by Bob Sparrow
Over this past weekend, while most people in southern California were preparing their homes and yards for the arrival of Hurricane Hilary, we, Mark & Kathy Johnson, Bob & Jeanne Pacelli and Linda & I, headed to San Diego to celebrate the 50th wedding anniversary of the Johnsons, who had rented a beach-front home on Mission Bay. We were heading right into what was projected to be the teeth of the storm.
Hilary, at the time, was rated a Category 3 hurricane; I looked up the definition:
Winds up to 129 mph! Devastating damage will occur: well-built framed homes may incur major damage or removal of roof, decking and gable ends. Many trees will be snapped or uprooted, blocking numerous roads.
The last time a hurricane of any category hit California was in 1939! Undaunted, we headed down Interstate 5 to San Diego on Saturday morning and noticed that the freeway was packed . . . going the other way, out of San Diego. We were clearly going ‘up’ the ‘down’ staircase? We wondered, is this a smart move? We concluded, “Ahhh, we’ll be fine.”
Before we left home, we made sure all of our outside furniture/umbrellas were secured or put away. We did the same at the Mission Bay home on Saturday evening. We were preparing for the worst, which we were told by local meteorologists that it would be Sunday afternoon through Sunday evening. By the time we arrived at the beautiful bay-side home, Hilary had been down-graded to a Category 2 hurricane, meaning winds up to 110 miles per hours – still significant!
Once there, we got more news, Hilary had been further downgraded to a Category 1 hurricane, and perhaps just a ‘Tropical Storm’ (winds 65 mph). It was actually fairly balmy as we sat on our patio and watched volleyball and other various activities on the beach.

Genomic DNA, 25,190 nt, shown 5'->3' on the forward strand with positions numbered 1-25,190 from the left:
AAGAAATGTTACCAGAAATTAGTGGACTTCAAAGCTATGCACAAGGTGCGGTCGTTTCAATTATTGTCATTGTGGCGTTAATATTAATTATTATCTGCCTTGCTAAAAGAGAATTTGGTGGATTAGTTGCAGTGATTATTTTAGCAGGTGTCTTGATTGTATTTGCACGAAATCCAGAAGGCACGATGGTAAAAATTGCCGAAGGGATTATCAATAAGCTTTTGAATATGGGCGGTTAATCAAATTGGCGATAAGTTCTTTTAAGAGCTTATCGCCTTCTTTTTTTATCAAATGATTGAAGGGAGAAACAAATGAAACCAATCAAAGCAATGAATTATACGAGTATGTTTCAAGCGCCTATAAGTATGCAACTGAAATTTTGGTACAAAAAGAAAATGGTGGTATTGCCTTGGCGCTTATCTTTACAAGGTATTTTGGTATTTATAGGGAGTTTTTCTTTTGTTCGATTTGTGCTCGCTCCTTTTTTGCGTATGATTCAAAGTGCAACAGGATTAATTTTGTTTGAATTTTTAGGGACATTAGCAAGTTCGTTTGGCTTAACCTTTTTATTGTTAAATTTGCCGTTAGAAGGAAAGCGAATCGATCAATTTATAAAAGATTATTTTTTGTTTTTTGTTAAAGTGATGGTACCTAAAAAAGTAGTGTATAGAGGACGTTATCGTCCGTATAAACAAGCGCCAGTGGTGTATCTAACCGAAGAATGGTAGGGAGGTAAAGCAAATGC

We could not have had a better place to watch the storm, in fact, once we got there and parked our car, we never got back into it until four days later when it was time to drive home. Aside from a great pontoon boat ride, we had two dinners at the Oceana restaurant at the Catamaran Hotel, which was on the beach about 100 yards from our house.
We were getting a light rain most of the day along with mild winds, but nothing extraordinary – we kept waiting for Hilary to hit. She did finally hit, but it was more of a playful slap than a hit. Oddly enough, we were disappointed that we weren’t going to experience a once-in-a-generation hurricane/tropical storm in southern California. As it turnd out, the most ‘catastrophic’ thing that happened was our power went out for an hour or so and we were forced to use a flashlight and candles to play some games at the house until the power came back on. As it turns out, the deserts and the mountains got hit much worse than any of our coastal cities. Rain is, indeed, unusual in southern California in August, and the Tropical Storm did cause some major flooding the desert and mountain areas, but it just seemed a little anti-climatic to us on the San Diego coast after all the hype.
As it turned out the closest we got to a hurricane was the one I ordered at the Oceana bar.